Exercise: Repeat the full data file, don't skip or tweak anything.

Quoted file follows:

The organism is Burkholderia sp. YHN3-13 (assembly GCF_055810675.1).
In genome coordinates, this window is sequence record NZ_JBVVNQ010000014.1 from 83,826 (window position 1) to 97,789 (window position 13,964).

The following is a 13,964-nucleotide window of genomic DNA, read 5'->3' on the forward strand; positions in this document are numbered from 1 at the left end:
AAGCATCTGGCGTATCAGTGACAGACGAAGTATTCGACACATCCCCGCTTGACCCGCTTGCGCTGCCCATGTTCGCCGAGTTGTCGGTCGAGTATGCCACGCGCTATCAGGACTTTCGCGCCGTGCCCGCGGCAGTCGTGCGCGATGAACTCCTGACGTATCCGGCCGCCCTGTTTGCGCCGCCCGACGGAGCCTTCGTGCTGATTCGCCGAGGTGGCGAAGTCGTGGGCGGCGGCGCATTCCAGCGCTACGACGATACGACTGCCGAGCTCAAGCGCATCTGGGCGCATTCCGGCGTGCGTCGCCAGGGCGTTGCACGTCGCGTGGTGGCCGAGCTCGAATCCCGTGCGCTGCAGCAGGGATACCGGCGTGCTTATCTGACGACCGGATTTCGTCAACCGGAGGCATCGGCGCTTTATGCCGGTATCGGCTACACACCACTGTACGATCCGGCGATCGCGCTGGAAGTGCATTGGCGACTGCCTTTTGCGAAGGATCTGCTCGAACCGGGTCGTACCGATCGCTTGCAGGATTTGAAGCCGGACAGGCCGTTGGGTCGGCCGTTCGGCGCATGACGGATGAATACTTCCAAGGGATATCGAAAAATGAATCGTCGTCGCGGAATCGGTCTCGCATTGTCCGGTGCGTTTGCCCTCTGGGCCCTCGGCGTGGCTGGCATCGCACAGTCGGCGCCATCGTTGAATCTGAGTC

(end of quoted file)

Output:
The organism is Burkholderia sp. YHN3-13 (assembly GCF_055810675.1).
In genome coordinates, this window is sequence record NZ_JBVVNQ010000014.1 from 83,826 (window position 1) to 97,789 (window position 13,964).

The following is a 13,964-nucleotide window of genomic DNA, read 5'->3' on the forward strand; positions in this document are numbered from 1 at the left end:
AAGCATCTGGCGTATCAGTGACAGACGAAGTATTCGACACATCCCCGCTTGACCCGCTTGCGCTGCCCATGTTCGCCGAGTTGTCGGTCGAGTATGCCACGCGCTATCAGGACTTTCGCGCCGTGCCCGCGGCAGTCGTGCGCGATGAACTCCTGACGTATCCGGCCGCCCTGTTTGCGCCGCCCGACGGAGCCTTCGTGCTGATTCGCCGAGGTGGCGAAGTCGTGGGCGGCGGCGCATTCCAGCGCTACGACGATACGACTGCCGAGCTCAAGCGCATCTGGGCGCATTCCGGCGTGCGTCGCCAGGGCGTTGCACGTCGCGTGGTGGCCGAGCTCGAATCCCGTGCGCTGCAGCAGGGATACCGGCGTGCTTATCTGACGACCGGATTTCGTCAACCGGAGGCATCGGCGCTTTATGCCGGTATCGGCTACACACCACTGTACGATCCGGCGATCGCGCTGGAAGTGCATTGGCGACTGCCTTTTGCGAAGGATCTGCTCGAACCGGGTCGTACCGATCGCTTGCAGGATTTGAAGCCGGACAGGCCGTTGGGTCGGCCGTTCGGCGCATGACGGATGAATACTTCCAAGGGATATCGAAAAATGAATCGTCGTCGCGGAATCGGTCTCGCATTGTCCGGTGCGTTTGCCCTCTGGGCCCTCGGCGTGGCTGGCATCGCACAGTCGGCGCCATCGTTGAATCTGAGTC